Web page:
| Nearshore distribution and residency of pink salmon (Oncorhynchus gorbuscha) and chum salmon (O. keta) fry and their predators in Auke Bay and Gastineau Channel, southeast Alaska - :12471 | National Marine Fisheries Service (NMFS)
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Nearshore distribution and residency of pink salmon (Oncorhynchus gorbuscha) and chum salmon (O. keta) fry and their predators in Auke Bay and Gastineau Channel, southeast Alaska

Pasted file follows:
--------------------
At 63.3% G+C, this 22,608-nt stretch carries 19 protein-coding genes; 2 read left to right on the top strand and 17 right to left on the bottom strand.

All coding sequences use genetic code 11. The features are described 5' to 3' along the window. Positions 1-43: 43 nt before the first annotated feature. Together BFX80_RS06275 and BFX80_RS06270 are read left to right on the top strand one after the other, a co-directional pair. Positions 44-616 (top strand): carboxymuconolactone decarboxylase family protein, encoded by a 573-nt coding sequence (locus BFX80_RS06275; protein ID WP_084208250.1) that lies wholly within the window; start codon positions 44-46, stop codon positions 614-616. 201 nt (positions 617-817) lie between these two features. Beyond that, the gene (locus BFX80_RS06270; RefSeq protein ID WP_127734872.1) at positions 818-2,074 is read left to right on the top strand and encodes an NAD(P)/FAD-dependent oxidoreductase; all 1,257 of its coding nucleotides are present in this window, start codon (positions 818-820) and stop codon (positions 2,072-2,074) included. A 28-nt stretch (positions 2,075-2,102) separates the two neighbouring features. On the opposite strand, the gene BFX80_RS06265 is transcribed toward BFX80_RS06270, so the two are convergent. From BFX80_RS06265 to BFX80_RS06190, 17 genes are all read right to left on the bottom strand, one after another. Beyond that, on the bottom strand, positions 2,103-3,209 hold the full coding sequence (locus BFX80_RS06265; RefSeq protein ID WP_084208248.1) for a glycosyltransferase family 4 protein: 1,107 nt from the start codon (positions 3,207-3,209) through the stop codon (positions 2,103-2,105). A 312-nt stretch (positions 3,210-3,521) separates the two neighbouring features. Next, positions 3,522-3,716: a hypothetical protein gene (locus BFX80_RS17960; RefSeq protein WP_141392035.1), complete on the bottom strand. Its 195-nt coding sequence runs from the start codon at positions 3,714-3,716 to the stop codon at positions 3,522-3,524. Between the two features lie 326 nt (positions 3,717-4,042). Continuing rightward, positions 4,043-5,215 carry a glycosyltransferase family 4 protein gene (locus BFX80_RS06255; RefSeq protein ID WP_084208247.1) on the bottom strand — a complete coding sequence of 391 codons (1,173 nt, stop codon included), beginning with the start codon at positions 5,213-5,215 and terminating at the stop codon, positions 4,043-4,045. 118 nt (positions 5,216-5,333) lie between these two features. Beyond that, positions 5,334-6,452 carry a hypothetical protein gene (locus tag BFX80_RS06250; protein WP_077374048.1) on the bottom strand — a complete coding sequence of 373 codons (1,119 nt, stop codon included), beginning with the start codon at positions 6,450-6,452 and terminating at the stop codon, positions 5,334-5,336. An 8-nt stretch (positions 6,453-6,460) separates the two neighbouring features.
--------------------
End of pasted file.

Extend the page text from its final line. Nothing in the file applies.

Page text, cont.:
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    A total of 23,785 pink salmon (Oncorhynchus gorbuscha) and 51,462 chum salmon (O. keta) fry were sampled from mid-April to mid-June 1991 by beach seining at 12 sites in the nearshore estuarine waters of Auke Bay and Gastineau Channel, Southeast Alaska. Salmon fry dispersed rapidly from Gastineau Channel, but aggregated and reared more extensively in Auke Bay. The CPUE of salmon fry was higher in Auke Bay than Gastineau Channel. Pink salmon fry fork lengths were greater in Auke Bay than Gastineau Channel Higher zooplankton abundance, higher water temperature, and slower currents in Auke Bay than in Gastineau Channel may have contributed to the larger pink salmon fry and higher abundance of pink and chum salmon fry in Auke Bay. The recovery pattern of tagged chum salmon indicated that fish from the early May releases from Gastineau Hatchery and Sheep Creek Hatchery in Gastineau Channel migrated north over the Mendenhall River bar to reach Auke Bay. More tagged chum salmon fry were recovered in Auke Bay (133) than in Gastineau Channel (14); no tagged pink salmon was recovered in either location. Salmon fry from the late May releases did not use the nearshore environment as extensively as fry from early May releases, which suggests that later release timing of hatchery fish may minimize the potential for density-dependent interactions with fry from wild stocks in littoral habitats. Predators of salmon fry totaled 854 coho salmon (O. kisutch) smolts, 769 chinook salmon (0. tshawytscha) smolts, 368 great sculpins (Myoxocepahlus spp.) and Pacific staghorn sculpins (Leptocottus armatus), and 320 Dolly Varden (Salvelinus malma). Although chinook salmon smolts were equally distributed in Auke Bay and Gastineau Channel, the CPUE of coho salmon smolts, great sculpins, and staghorn sculpins was higher in Auke Bay. The CPUE of Dolly Varden was higher in Auke Bay than Gastineau Channel during peak salmon fry abundance in nearshore waters in May. Thus, in their migration from Gastineau Channel to the more productive waters of Auke Bay, salmon fry also moved from an area of low predation pressure to an area of higher predation pressure. In addition, the movement of fry from Gastineau Channel across the narrow, shallow Mendenhall River bar may have increased fry exposure to predation by birds and fish, before fry reached Auke Bay

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